An object's equations of motion are: x' = yz, y' = zx, z' = xy. Its coordinates at time t = 0 are (x0, y0, z0). If two of these coordinates are zero, show that the object is stationary for all t. If (x0, y0, z0) = (1, 1, 0), show that at time t, (x, y, z) = (sec t, sec t, tan t). If (x0, y0, z0) = (1, 1, -1), show that at time t, (x, y, z) = (1/(1 + t), 1/(1 + t), -1/(1 + t) ). If two of the coordinates x0, y0, z0 are non-zero, show that the object's distance from the origin d → ∞ at some finite time in the past or future.
You are meant to assume the usual uniqueness theorems. So the only non-trivial part of the question is the last. For the first three parts, one just has to verify that the three solutions given satisfy the equations.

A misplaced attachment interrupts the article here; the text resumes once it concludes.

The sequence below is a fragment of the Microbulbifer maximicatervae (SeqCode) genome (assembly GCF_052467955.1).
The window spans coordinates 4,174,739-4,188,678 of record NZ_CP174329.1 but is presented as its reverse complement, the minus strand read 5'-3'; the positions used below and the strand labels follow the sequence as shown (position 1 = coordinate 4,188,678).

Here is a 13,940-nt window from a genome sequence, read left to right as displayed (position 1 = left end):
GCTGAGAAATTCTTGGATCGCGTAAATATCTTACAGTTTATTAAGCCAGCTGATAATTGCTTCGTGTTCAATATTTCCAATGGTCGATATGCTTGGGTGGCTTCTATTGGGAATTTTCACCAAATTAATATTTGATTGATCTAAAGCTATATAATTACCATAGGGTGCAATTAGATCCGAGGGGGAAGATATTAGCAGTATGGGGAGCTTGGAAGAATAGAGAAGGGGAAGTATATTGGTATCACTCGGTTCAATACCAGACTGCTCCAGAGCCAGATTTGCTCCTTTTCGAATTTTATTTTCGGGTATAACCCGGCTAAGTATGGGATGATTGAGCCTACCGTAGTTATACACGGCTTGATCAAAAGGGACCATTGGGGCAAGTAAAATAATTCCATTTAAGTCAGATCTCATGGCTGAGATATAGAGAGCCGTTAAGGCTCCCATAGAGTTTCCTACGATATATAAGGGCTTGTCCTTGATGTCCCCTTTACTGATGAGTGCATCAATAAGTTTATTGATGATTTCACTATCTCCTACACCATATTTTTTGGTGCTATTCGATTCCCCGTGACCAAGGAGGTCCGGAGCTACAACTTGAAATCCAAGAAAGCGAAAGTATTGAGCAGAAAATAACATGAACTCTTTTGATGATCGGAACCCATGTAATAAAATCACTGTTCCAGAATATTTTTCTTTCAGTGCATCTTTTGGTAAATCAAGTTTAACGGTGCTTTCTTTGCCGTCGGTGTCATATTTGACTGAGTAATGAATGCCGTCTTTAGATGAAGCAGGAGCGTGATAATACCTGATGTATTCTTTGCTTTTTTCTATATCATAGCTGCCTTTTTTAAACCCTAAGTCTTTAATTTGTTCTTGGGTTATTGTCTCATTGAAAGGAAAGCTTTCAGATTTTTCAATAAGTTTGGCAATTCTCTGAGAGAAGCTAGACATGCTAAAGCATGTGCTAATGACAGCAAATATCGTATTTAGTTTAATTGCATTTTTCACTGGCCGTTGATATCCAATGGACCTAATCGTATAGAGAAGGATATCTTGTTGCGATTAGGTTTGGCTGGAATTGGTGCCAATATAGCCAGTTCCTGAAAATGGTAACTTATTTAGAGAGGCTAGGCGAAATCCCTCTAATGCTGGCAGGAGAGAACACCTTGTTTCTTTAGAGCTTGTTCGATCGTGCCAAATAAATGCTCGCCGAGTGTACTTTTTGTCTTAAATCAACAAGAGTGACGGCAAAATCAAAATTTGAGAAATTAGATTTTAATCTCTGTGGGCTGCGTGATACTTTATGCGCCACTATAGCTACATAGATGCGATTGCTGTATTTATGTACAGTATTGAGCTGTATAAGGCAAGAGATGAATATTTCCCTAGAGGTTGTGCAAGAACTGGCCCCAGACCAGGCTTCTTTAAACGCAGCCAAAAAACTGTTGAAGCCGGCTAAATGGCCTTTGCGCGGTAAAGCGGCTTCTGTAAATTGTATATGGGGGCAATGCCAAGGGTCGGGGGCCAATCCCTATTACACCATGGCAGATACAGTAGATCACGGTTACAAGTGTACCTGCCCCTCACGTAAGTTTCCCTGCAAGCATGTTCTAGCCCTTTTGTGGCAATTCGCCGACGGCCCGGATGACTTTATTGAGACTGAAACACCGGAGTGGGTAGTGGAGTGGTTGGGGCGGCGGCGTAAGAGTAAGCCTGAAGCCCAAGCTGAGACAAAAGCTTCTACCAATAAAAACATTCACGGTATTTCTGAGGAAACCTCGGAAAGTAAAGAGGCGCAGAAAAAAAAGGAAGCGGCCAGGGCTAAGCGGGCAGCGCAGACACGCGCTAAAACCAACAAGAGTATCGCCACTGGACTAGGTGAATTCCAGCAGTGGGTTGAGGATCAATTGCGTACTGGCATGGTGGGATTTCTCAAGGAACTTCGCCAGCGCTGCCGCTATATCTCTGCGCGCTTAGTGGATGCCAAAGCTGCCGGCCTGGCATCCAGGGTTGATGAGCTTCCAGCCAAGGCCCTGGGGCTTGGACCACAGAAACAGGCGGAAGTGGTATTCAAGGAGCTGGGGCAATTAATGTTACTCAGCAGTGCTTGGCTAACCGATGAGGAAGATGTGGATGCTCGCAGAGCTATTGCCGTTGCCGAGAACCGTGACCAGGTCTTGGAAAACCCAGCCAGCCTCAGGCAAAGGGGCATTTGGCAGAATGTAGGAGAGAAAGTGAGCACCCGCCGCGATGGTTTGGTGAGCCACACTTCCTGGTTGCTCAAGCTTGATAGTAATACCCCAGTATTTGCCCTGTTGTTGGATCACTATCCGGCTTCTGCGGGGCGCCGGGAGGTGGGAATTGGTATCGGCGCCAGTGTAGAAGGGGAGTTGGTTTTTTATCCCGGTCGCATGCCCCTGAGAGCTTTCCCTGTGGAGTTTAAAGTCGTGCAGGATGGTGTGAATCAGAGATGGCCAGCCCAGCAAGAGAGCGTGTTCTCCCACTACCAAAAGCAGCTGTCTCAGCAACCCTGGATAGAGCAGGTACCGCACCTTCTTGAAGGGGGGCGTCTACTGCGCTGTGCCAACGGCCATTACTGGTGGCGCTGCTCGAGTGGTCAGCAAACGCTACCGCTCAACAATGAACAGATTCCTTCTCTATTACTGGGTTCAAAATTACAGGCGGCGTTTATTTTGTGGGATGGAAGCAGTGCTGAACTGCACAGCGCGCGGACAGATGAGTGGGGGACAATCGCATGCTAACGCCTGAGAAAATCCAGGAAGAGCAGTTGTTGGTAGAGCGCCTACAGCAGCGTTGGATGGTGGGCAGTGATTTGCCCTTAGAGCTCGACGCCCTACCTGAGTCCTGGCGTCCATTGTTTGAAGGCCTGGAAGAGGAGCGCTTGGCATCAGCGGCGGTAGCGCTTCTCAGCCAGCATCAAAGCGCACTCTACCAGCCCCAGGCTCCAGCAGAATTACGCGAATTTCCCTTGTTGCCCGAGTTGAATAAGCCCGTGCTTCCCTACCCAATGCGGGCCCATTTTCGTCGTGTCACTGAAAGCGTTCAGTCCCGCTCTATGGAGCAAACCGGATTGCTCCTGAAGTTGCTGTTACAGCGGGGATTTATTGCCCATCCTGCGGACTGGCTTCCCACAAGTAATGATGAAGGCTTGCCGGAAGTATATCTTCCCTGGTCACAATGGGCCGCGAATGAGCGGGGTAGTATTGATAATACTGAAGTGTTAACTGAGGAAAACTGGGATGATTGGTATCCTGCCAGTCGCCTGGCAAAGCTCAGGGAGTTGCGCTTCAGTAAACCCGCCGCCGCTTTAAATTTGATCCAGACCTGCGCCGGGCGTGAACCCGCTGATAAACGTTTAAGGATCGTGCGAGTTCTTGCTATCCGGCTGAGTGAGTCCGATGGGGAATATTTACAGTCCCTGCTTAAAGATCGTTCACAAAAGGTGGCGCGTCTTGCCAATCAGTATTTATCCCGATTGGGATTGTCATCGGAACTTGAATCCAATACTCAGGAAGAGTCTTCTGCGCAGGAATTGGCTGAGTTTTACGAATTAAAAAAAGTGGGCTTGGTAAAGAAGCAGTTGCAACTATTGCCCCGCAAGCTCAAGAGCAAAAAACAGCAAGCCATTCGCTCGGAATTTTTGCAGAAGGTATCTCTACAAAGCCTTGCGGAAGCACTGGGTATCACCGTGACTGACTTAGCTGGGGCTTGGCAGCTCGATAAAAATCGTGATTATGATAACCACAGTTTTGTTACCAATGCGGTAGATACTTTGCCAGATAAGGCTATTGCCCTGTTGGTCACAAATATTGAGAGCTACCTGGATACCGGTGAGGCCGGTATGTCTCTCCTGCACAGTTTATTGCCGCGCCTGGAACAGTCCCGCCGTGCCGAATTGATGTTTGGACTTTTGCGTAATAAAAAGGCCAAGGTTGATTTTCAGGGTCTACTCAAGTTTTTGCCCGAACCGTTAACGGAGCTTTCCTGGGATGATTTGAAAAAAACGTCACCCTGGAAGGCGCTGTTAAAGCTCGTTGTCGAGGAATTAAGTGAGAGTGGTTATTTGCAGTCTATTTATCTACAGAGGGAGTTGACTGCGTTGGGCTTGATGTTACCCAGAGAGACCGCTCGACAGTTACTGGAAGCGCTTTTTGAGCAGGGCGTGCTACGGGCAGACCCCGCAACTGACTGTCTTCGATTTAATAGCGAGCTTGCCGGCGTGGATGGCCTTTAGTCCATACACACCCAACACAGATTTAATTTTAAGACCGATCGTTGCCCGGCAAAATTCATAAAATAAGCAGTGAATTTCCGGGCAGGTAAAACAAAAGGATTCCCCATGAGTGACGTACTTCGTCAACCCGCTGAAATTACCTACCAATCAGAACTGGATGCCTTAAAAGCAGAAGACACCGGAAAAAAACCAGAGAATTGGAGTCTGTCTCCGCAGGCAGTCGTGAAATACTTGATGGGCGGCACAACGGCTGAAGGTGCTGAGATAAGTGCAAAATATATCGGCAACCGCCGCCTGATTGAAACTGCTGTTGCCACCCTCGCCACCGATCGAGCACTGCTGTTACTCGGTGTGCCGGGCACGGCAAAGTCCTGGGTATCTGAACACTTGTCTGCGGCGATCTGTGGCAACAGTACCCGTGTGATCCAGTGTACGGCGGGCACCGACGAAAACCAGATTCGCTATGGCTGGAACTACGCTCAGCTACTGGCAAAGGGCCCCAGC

We have xx' = yy' = zz' = xyz. So integrating y2 = x2 + A, z2 = x2 + B. We may assume that y0 and z0 are non-zero and that |x0| ≤ |y0| and |z0|. So A and B are positive and x' = ( (x2 + A) (x2 + B) )1/2. Suppose we take the positive square root so that x increases with time. Then t = ∫ ( (x2 + A) (x2 + B) )1/2 dx. But the integral converges as x tends to infinity, so x reaches infinity at a finite (future) time. If we had taken the negative root, then we conclude that x reaches infinity at a finite (past) time.
34th Putnam 1973
© John Scholes
22 Aug 2001